Pretend for a moment that Albert’s probability distribution of the universe over initial conditions is directly accessible - that is, suppose we can read it, make predictions from it, copy things down from it, etc. Suppose also that an ecologist makes a probability distribution of her own, but instead of using predicates pertaining to statistical mechanics she uses ones that she has decided are relevant to the science of Ecology.  One point in her, say, three-point system represents “Bunny A being pregnant,” and another represents “Bunny A giving birth.” The third represents “Bunny A not giving birth.” From an ecological view, it is most likely that, in this system, “a bunny being pregnant” will evolve into “that bunny giving birth,” because, all else equal, the patterns we’ve found in ecology suggest that a state of being pregnant evolves into a state of giving birth.  What about from the statistical mechanical view? The system described in terms of statistical mechanics might assign a different probability to Bunny A’s giving birth, but only because the statistical mechanical probability distribution is armed with complete information on the micro-conditions of the entire universe, not in properties the ecologist has singled out as relevant. That is, the statistical mechanical probability distribution is better informed about what is likely to happen precisely because it takes quite literally everything into account when it assigns probabilities. Pregnant bunnies exist not in vacuums but as macro entities in a universe that is comprised, fundamentally, of microphysical particles. Ecologists and biologists and economists make predictions about the behavior of bunnies and cells and supply-demand responses, and they make these predictions based on how they have observed bunnies and cells and supply-demand responses to have acted in the past. These previous actions, are, of course, macro-events constituted by micro-physical particles moving and buzzing and existing in causal relations to all the other microphysical particles in the universe. A probability distribution at the level of statistical mechanics takes this fact explicitly into consideration in the same way that ecologists and biologists and economists implicitly do when they assume that bunnies are likely to act in a way that they have already. This is all to say that I don’t think it’s the case that an ecologist practicing as an ecologist usually does (by making predictions based on observations of a non-vacuum past) could come up with different probabilities of an event happening than those probabilities described by a probability distribution of the universe, precisely because the ecologist’s predictions are governed by observations – specific, ecological observations – of a world that obeys the laws of statistical mechanics. An ecologist could try and come up with vacuum-probabilities – probabilities that do their best to disregard the rest of the world and focus only on ‘ecological’ properties, thereby differing in their predictions from the statistical mechanical probability distribution - but I struggle a.) to see how an ecologist would go about doing this, because, after all, the things we decide to be laws at the level of ecology were decreed so after we observed macro-entities that reduce to microphysical particles taking up space in statistical mechanical phase space and b.) to imagine why we would want to come up with a probability distribution that is less informative than one that predicts over the entire universe.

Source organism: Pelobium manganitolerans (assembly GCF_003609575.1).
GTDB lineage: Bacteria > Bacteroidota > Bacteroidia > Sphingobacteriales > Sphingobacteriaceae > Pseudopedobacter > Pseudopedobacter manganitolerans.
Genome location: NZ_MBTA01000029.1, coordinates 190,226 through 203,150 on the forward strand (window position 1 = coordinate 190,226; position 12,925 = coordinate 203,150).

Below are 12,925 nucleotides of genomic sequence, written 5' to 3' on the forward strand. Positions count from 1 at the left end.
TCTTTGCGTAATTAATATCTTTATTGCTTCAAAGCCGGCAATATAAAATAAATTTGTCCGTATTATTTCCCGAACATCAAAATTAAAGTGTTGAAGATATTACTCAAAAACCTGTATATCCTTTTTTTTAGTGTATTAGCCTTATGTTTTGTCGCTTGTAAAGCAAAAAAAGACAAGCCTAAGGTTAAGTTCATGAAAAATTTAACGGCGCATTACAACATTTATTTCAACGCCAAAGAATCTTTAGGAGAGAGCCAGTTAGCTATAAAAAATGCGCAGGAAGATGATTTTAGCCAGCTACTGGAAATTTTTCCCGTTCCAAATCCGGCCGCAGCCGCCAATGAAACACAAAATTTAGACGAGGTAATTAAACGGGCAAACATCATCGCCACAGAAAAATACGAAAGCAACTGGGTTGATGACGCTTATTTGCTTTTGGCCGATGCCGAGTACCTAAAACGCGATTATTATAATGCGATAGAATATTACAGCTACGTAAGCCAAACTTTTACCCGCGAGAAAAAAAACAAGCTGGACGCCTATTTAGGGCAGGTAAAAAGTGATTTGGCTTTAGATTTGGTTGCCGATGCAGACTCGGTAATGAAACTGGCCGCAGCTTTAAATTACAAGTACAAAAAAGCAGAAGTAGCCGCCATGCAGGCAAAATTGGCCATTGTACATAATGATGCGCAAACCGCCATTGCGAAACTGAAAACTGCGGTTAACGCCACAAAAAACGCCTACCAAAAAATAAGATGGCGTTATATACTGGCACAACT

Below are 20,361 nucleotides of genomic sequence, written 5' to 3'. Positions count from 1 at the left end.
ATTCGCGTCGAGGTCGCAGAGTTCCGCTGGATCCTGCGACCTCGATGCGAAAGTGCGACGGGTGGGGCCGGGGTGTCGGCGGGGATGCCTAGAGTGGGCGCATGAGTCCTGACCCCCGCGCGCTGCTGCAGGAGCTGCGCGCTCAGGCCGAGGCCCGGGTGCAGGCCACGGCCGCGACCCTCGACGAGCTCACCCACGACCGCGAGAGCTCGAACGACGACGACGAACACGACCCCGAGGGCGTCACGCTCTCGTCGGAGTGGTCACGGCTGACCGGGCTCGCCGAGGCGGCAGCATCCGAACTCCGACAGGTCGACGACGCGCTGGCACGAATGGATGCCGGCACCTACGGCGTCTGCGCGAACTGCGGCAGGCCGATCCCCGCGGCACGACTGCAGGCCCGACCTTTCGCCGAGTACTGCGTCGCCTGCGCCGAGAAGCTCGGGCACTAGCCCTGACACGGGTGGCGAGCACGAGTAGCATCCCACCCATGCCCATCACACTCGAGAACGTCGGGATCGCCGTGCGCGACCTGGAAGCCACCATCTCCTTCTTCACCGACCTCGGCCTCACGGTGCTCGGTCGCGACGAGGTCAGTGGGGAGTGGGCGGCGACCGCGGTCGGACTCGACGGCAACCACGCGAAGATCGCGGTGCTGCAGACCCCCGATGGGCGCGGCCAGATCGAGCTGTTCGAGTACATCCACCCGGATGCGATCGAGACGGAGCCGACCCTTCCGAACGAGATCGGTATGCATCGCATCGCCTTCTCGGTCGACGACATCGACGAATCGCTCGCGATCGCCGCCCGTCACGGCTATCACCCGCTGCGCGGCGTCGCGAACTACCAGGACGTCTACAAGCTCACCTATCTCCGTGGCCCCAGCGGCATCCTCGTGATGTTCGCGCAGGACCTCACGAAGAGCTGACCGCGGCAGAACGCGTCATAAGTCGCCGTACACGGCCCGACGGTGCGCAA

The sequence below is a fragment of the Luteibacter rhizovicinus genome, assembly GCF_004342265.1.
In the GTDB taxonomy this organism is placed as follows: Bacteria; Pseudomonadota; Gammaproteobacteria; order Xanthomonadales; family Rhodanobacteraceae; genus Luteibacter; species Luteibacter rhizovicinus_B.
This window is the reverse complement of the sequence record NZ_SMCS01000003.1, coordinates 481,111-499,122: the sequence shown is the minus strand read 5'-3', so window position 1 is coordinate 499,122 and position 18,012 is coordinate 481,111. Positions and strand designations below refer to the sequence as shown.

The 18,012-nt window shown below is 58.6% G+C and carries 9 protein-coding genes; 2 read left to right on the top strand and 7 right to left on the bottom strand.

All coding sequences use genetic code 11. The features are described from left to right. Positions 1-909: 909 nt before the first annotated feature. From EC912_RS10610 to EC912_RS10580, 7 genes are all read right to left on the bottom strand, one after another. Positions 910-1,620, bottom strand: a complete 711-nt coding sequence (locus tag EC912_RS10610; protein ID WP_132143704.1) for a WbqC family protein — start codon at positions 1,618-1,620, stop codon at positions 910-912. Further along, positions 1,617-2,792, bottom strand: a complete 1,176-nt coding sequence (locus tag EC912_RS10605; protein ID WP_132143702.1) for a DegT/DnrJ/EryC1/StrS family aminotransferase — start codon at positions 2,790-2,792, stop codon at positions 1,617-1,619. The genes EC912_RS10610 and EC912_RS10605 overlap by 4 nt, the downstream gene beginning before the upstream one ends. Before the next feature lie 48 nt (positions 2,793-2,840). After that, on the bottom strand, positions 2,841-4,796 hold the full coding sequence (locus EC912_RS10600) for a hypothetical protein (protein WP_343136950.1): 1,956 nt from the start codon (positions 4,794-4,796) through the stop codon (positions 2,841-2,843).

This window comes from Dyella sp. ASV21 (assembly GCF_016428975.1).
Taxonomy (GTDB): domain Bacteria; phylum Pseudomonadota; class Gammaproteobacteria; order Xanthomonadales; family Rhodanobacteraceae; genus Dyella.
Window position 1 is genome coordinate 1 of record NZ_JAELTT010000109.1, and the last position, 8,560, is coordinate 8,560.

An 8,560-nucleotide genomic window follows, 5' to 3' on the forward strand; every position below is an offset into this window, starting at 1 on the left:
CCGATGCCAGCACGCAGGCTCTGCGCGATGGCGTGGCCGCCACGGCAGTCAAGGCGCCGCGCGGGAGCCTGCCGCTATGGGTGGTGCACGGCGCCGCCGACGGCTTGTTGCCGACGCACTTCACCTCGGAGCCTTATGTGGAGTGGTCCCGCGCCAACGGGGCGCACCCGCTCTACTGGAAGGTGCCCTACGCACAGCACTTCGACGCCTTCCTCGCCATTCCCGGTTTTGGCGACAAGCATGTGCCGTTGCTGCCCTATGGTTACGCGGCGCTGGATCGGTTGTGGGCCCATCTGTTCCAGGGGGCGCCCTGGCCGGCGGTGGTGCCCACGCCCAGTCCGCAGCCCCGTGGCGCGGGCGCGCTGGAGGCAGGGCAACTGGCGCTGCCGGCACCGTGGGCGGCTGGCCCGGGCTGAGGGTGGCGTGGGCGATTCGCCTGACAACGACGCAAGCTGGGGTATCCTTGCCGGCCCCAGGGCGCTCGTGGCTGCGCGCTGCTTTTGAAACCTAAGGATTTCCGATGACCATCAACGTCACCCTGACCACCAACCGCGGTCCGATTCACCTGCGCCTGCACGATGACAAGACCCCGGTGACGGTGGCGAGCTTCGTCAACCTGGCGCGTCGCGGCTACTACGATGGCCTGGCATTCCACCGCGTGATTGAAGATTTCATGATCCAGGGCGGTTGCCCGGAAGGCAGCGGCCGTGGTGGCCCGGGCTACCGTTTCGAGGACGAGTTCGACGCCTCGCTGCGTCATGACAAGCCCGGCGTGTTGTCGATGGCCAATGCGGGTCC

I think I’ll end with Albert’s words, because as well as being a brilliant philosopher he was somewhat of a poet:

 

“If anything along the lines of the complete fundamental theory we have been trying to imagine here is true (after all) some crude, foggy, reflexive, largely unconscious but perfectly serviceable acquaintance with that distribution will have been hard-wired into us as far back as when we were fish, as far back (indeed) as when we were slime, by natural selection – and lies buried at the very heart of the deep instinctive primordial unarticulated feel of the world. If anything along the lines of the complete fundamental theory we have been trying to imagine here is true (after all) the penalty for expecting anything else, the penalty for expecting anything to the contrary, is extinction.”

907px-John_Arbuthnot,_physician_and_man_

John Arbuthnot's analysis of sex ratio patterns is credited as the first-ever use of significance tests, and, more impressively, the first example of formal reasoning about statistical significance and moral certainty.